After sidestepping the issue for weeks, President Obama on Thursday apologized to Americans who are losing their health insurance despite his repeated and emphatic promises that it wouldn’t happen.
The president made the admission on a day when Senate Republicans demanded that he fire his top health official in response to “undeniable” problems with Obamacare’s rollout and his White House fends off doubts that it can fix a balky website that is spoiling the health care law’s debut.
“I am sorry that they are finding themselves in this situation based on assurances they got from me,” the president told NBC in an interview recorded at the White House on Thursday afternoon. “We’ve got to work hard to make sure that they know we hear them and we’re going to do everything we can to deal with folks who find themselves in a tough position as a consequence of this.”
Mr. Obama’s comments represent something of an about-face for the administration, which until now had argued that Americans were aware all along — or should have been aware — that Obamacare would result in many people losing policies because they don’t comply with the law’s standards.
About 5 percent of Americans — 14 million people — have plans through the individual insurance market. As many as two-thirds of them could lose coverage because it does not comply with the president’s signature health care law. The situation has led to a backlash on Capitol Hill, with lawmakers on both sides of the aisle backing bills that would allow consumers to keep their coverage no matter what.
Some senators went further Thursday. Sen. Pat Roberts, Kansas Republican, and nine other lawmakers signed a letter that calls for Health and Human Services Secretary Kathleen Sebelius to lose her job over problems with the Affordable Care Act.
“Regrettably, these problems were diagnosed early and ignored,” the senators wrote, citing inspector general reports from this year.
Compounding the turmoil, a bipartisan pair of senators followed through on a proposal to postpone the law’s individual mandate for one year in light of the roadblocks to coverage.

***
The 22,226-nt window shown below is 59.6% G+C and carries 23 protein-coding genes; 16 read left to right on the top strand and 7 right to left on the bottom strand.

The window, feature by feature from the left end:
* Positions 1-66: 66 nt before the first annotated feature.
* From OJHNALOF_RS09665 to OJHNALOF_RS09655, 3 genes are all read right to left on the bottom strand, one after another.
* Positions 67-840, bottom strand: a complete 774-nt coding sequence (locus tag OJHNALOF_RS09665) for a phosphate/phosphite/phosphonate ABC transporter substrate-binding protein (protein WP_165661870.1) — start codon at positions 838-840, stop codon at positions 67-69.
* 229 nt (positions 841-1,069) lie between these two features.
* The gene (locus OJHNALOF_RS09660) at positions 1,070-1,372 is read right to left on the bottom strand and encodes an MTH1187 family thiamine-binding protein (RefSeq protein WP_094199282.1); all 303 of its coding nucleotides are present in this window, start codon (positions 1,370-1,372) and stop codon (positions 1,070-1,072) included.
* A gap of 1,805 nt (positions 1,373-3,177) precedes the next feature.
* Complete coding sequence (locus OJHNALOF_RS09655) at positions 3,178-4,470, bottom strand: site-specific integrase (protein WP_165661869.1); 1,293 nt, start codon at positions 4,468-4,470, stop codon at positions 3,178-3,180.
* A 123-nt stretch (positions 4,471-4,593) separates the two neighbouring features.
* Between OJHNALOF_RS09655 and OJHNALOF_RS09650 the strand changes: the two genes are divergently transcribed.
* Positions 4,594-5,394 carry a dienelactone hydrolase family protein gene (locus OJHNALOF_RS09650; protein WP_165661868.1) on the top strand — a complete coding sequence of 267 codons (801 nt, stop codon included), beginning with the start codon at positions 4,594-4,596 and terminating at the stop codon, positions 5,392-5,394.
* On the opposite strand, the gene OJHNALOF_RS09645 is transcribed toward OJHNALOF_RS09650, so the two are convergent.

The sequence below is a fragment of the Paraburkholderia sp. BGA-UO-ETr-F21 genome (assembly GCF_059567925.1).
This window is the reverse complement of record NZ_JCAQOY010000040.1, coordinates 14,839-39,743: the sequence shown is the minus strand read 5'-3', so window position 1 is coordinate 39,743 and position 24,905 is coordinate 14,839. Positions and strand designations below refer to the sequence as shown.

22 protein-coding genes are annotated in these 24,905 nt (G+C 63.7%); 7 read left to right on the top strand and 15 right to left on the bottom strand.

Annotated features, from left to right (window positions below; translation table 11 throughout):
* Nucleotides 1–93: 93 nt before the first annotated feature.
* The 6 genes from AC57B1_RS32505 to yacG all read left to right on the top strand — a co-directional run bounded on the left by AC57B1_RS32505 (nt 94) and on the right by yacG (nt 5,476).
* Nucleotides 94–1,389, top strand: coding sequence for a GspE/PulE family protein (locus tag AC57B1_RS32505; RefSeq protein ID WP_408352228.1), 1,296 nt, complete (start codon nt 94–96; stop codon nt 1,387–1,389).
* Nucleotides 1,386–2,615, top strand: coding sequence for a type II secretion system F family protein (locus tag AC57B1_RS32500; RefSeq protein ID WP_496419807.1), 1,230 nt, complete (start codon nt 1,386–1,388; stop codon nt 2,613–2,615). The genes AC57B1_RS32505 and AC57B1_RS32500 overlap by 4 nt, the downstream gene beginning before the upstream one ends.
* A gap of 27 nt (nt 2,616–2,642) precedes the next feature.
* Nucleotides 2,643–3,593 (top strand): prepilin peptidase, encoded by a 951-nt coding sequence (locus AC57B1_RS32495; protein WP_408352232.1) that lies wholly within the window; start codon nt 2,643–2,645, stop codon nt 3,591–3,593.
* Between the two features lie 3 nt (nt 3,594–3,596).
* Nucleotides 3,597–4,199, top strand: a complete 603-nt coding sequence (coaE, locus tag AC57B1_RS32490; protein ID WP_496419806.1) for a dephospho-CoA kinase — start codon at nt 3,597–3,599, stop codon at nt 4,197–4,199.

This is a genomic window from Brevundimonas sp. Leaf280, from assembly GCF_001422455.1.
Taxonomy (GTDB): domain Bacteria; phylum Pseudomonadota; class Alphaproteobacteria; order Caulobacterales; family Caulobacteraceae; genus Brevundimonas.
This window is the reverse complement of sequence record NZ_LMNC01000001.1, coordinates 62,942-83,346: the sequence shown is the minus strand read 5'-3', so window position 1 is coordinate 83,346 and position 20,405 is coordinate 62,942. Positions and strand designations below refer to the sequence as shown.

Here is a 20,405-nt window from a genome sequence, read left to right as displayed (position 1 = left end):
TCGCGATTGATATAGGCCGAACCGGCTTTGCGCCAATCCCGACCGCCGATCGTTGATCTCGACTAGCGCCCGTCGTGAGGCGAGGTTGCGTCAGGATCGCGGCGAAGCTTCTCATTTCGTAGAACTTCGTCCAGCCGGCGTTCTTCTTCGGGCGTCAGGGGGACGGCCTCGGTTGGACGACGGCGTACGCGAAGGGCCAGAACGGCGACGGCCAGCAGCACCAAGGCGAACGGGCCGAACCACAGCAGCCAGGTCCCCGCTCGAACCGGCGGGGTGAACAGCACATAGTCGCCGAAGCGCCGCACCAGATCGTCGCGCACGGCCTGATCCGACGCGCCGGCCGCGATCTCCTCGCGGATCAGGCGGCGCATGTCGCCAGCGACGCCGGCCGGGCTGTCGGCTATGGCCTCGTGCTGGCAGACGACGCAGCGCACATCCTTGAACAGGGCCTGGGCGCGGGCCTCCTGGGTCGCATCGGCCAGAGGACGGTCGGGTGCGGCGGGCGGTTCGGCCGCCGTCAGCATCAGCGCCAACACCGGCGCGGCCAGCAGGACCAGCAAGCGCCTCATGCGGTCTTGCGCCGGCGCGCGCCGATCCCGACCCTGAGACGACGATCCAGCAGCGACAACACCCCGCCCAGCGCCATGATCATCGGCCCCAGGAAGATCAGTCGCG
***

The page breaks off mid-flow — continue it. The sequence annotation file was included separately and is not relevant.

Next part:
The mandate, which requires most Americans to have health insurance next year, was placed in the law to ensure that young, healthy consumers keep premiums in check when those with pre-existing conditions enroll because they no longer can be denied coverage.
“Since the Affordable Care Act passed in 2010, there have been many identifiable problems exposed in the law that need to be addressed,” Sen. Joe Manchin III, West Virginia Democrat, said in filing the bill with Sen. Mark Kirk, Illinois Republican.
“We’ve worked through a few of these issues, but our job in Congress is far from over. We need to start working together to fix this law and make it work so that all Americans have access to affordable and reliable health care coverage,” the two men said.
The rising discontent on Capitol Hill and Mr. Obama’s apology capped a week when the president was massaging earlier statements by adding an “if” to his promise, offered more than 30 times over the past several years, that “if you like your plan, you can keep your plan.”
“If you had one of these plans before the Affordable Care Act came into law and you really liked that plan, what we said was, ‘You can keep it if it hasn’t changed since the law passed,’” Mr. Obama said earlier in the week.
No previous public statements contained the caveat that plans must remain unchanged, but they often were spiked with such emphatics as “period” and “no matter what.” The Politifact fact-checking journalism site gave Mr. Obama’s statements a “Pants on Fire” rating.
Senate Democrats, several of whom face tough re-election battles next year in Republican-leaning states, are increasingly nervous about the rocky rollout of the law. The Affordable Care Act essentially belongs to their party because they passed it with no Republican votes in Congress, cheered it on for three years and helped precipitate a partial government shutdown last month by refusing Republican demands for a delay.